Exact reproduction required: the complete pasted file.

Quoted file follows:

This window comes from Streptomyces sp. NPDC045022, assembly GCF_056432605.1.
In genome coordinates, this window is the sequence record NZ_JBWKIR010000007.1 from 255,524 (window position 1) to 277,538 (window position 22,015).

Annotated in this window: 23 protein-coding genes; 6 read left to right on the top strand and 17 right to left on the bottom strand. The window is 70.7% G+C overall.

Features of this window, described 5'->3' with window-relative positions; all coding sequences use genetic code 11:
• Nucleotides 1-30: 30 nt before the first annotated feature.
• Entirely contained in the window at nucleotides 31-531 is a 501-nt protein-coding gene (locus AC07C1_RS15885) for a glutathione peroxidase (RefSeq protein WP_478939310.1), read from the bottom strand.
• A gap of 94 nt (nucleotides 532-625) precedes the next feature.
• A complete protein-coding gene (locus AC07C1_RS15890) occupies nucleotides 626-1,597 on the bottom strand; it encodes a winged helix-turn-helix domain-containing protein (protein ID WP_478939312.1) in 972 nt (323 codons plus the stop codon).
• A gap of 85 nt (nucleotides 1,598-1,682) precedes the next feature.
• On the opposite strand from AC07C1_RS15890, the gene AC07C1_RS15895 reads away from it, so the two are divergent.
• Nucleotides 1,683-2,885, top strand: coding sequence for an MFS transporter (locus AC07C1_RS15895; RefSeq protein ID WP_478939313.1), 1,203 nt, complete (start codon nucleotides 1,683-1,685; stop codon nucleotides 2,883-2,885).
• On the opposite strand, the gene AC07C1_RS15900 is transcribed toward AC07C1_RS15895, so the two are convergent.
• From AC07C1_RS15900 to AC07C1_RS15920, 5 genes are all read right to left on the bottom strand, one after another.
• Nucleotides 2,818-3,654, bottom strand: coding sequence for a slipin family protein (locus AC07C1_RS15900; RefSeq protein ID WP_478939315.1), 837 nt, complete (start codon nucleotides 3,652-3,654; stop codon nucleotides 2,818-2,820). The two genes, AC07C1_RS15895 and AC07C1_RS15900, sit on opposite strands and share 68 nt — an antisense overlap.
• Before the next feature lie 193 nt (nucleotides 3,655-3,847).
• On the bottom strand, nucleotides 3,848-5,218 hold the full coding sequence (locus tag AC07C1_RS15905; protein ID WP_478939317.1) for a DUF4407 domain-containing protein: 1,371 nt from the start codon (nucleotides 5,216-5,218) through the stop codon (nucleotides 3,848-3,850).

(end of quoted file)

This window comes from Streptomyces sp. NPDC045022, assembly GCF_056432605.1.
In genome coordinates, this window is the sequence record NZ_JBWKIR010000007.1 from 255,524 (window position 1) to 277,538 (window position 22,015).

Annotated in this window: 23 protein-coding genes; 6 read left to right on the top strand and 17 right to left on the bottom strand. The window is 70.7% G+C overall.

Features of this window, described 5'->3' with window-relative positions; all coding sequences use genetic code 11:
• Nucleotides 1-30: 30 nt before the first annotated feature.
• Entirely contained in the window at nucleotides 31-531 is a 501-nt protein-coding gene (locus AC07C1_RS15885) for a glutathione peroxidase (RefSeq protein WP_478939310.1), read from the bottom strand.
• A gap of 94 nt (nucleotides 532-625) precedes the next feature.
• A complete protein-coding gene (locus AC07C1_RS15890) occupies nucleotides 626-1,597 on the bottom strand; it encodes a winged helix-turn-helix domain-containing protein (protein ID WP_478939312.1) in 972 nt (323 codons plus the stop codon).
• A gap of 85 nt (nucleotides 1,598-1,682) precedes the next feature.
• On the opposite strand from AC07C1_RS15890, the gene AC07C1_RS15895 reads away from it, so the two are divergent.
• Nucleotides 1,683-2,885, top strand: coding sequence for an MFS transporter (locus AC07C1_RS15895; RefSeq protein ID WP_478939313.1), 1,203 nt, complete (start codon nucleotides 1,683-1,685; stop codon nucleotides 2,883-2,885).
• On the opposite strand, the gene AC07C1_RS15900 is transcribed toward AC07C1_RS15895, so the two are convergent.
• From AC07C1_RS15900 to AC07C1_RS15920, 5 genes are all read right to left on the bottom strand, one after another.
• Nucleotides 2,818-3,654, bottom strand: coding sequence for a slipin family protein (locus AC07C1_RS15900; RefSeq protein ID WP_478939315.1), 837 nt, complete (start codon nucleotides 3,652-3,654; stop codon nucleotides 2,818-2,820). The two genes, AC07C1_RS15895 and AC07C1_RS15900, sit on opposite strands and share 68 nt — an antisense overlap.
• Before the next feature lie 193 nt (nucleotides 3,655-3,847).
• On the bottom strand, nucleotides 3,848-5,218 hold the full coding sequence (locus tag AC07C1_RS15905; protein ID WP_478939317.1) for a DUF4407 domain-containing protein: 1,371 nt from the start codon (nucleotides 5,216-5,218) through the stop codon (nucleotides 3,848-3,850).